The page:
Health officials watchful for upturn in measles cases

DECORAH — During the pandemic, some Iowans chose not to vaccinate themselves or their children, which has led to a gradual rise in some diseases that were long thought eliminated in the state and nation.

Brian Simmons, an infection preventionist with Gundersen Health System, says there have been isolated cases of measles in Iowa in recent years, but no outbreaks, at least not yet.

“Measles traditionally is a childhood disease that we can vaccinate for,” Simmons says. “Individuals develop a fever, kind of cold-like symptoms to start with, and then a few days after the fever has started, you will develop a rash throughout the body.”

Measles can be easily spread when a person who’s infected breathes, coughs or sneezes, and it can lead to severe complications, even death. Simmons says it’s not necessarily a concern, but people need to be aware.

“The thing with measles is, it’s very contagious,” Simmons says, “so, unvaccinated individuals that are in a group of people, about nine out of ten or 90% of those individuals would likely become infected.”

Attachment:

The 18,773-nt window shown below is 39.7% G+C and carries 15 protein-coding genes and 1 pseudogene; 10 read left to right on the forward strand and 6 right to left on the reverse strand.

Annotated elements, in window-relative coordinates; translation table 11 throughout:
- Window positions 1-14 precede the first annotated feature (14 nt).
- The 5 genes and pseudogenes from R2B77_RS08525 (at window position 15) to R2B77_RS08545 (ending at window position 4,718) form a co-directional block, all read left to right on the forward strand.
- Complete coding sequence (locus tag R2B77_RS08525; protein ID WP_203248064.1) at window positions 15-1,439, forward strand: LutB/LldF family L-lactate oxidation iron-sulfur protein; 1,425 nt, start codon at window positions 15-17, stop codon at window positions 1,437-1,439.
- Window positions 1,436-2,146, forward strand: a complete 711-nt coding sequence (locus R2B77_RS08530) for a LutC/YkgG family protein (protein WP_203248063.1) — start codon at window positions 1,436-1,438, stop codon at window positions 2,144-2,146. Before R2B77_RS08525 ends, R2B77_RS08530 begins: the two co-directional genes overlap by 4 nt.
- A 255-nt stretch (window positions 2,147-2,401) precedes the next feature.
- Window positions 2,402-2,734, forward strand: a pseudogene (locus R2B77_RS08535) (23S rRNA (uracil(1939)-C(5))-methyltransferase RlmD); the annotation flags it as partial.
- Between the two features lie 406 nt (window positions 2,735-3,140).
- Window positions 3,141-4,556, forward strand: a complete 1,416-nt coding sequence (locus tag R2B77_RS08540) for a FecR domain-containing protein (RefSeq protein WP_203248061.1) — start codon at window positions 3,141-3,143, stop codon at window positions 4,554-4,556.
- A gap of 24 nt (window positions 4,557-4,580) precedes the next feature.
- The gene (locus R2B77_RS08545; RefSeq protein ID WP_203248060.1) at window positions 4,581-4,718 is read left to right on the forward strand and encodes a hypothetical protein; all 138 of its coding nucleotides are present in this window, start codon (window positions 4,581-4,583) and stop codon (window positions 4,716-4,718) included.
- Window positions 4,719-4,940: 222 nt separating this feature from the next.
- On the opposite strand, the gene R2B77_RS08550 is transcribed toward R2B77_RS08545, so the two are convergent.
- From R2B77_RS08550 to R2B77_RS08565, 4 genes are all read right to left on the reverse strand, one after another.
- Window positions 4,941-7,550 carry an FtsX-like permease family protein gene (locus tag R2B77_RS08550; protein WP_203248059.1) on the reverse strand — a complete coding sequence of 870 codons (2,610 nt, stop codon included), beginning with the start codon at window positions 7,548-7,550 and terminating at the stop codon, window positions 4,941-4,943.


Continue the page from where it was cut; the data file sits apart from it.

The MM-R vaccine covers measles, mumps and rubella. The vaccine is highly effective, Simmons says, but some people continue to campaign against having their children get the shots.

“We’d like to see us get to a national target about 95% vaccination rate, for those getting their first dose from the age of two or younger,” Simmons says. “We are under-vaccinated for MMR in our region and that can be a risk if we start having pockets of measles cases.”

Those vaccines are typically given around age two with a booster around age five or six. After that, Simmons says those who are vaccinated have a better than 99-percent chance of being immune.